Starting with their debut album, Irene (2009), the alt-country band from Asheville, North Carolina, was known as The Honeycutters until their frontwoman and songwriter, Amanda Anne Platt, finally attached her name to the group moniker with their fifth studio release, Amanda Anne Platt & The Honeycutters.
Platt wrote this shortly before her 30th birthday as she was dealing with emotions about growing older and wondering if she was on the right path. She explained in a 2018 Songfacts interview: "There'd been maybe a month or two where I'd been really not feeling great. I go through phases of some basic self doubts and self loathing I think we all go through, and I'd been in a lot of fear about money and questioning if I had been making right choices in my life. And I just had this day that was like this amazing break. It was like the heat broke from summer and it was the first really fall feeling day. It was beautiful, the sun was shining and I had just gotten an unexpected check in the mail that was going to help ends meet for that month. It was like this amazing feeling of gratitude. I remember sitting out on the back porch with my guitar and starting that lyric, 'I just got word today the money's going to be okay and the weather ought to hold out to the weekend.' And it was all true. It's like this amazing feeling of, oh my God I'm going to be able to pay my rent and the weather's going to be great for my birthday. I can hang out outside and have a fire or whatever."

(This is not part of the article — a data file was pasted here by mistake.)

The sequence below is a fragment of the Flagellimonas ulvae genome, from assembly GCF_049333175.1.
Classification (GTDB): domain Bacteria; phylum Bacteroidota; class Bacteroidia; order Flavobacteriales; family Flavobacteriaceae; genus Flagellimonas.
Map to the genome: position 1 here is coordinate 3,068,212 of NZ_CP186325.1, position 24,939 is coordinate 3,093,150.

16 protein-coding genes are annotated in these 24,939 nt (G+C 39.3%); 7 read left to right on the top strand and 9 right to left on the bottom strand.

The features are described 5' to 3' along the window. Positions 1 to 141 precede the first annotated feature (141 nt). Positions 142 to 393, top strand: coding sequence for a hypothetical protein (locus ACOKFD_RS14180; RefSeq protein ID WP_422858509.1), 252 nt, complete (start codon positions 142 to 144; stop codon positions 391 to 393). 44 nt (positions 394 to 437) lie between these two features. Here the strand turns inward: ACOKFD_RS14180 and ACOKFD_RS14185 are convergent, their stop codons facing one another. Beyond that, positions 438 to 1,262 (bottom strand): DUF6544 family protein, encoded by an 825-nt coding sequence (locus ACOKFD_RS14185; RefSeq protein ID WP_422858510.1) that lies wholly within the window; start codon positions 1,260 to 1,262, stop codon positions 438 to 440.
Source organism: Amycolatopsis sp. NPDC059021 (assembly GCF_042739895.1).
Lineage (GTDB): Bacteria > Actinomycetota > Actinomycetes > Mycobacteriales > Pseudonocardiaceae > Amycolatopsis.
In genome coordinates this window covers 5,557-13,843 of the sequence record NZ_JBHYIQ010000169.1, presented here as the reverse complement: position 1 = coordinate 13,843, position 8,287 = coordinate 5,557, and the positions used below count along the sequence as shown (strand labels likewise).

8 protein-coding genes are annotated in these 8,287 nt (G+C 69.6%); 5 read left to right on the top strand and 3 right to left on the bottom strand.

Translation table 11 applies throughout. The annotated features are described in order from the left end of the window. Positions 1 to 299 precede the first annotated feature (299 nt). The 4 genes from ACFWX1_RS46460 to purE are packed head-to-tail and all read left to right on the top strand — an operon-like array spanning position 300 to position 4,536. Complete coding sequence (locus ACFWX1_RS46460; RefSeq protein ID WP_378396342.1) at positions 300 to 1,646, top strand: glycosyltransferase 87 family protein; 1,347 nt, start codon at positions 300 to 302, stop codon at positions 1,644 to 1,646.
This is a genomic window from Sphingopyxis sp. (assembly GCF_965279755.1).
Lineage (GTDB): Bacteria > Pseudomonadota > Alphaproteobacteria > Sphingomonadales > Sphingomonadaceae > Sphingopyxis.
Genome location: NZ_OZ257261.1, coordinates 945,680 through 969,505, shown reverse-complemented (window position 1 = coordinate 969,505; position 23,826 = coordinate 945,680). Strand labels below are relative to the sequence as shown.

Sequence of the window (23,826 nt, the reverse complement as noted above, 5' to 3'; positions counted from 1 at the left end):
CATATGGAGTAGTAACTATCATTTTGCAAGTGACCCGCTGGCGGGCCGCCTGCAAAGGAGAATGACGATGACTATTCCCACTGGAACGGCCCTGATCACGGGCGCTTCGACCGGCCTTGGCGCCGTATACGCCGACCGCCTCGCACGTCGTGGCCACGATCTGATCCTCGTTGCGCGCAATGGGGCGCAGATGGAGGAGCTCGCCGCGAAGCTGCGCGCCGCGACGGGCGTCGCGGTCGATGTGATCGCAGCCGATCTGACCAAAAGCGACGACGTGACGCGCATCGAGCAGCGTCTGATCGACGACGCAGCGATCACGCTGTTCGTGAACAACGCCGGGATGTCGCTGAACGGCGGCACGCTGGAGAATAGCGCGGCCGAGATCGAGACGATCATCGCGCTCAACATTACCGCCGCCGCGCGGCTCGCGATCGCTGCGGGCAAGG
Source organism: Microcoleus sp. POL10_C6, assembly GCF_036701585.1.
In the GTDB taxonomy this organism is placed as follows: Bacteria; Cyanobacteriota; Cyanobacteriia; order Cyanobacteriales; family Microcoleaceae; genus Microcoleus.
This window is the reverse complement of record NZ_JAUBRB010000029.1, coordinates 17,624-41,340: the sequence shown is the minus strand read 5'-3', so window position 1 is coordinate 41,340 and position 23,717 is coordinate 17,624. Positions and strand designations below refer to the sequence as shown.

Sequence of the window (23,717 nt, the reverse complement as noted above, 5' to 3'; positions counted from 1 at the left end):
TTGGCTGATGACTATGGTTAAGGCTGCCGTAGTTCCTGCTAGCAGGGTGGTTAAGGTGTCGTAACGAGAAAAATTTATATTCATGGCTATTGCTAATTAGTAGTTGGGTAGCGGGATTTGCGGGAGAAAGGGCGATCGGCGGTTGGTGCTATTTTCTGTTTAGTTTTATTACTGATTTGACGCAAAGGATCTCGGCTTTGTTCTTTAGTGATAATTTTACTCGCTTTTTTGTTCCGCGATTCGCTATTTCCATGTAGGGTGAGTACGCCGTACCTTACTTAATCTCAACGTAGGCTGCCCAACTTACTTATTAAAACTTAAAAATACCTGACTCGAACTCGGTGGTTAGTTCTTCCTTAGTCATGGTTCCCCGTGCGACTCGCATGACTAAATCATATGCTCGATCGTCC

The song's message of gratitude still resonates with Platt, especially during stressful situations. "Sometimes tours can be a little stressful and when I get on stage and sing a song like that, it's advice to me," she explained. "Particularly the second verse of that song with, 'Everybody gets stuck in the middle sometimes,' and, 'If love is the seed, the fruit is gonna taste so sweet.' That's a reminder to me to be grateful and to try to be present with what I'm doing and not freak out about the future. Just enjoy the moment because the moment is good. When I'm performing with my band the moment is always good. It's all this s--t around it that gets stressful. It's like a callback to me just to be like, 'Hey, chill out, things are pretty good right now.'"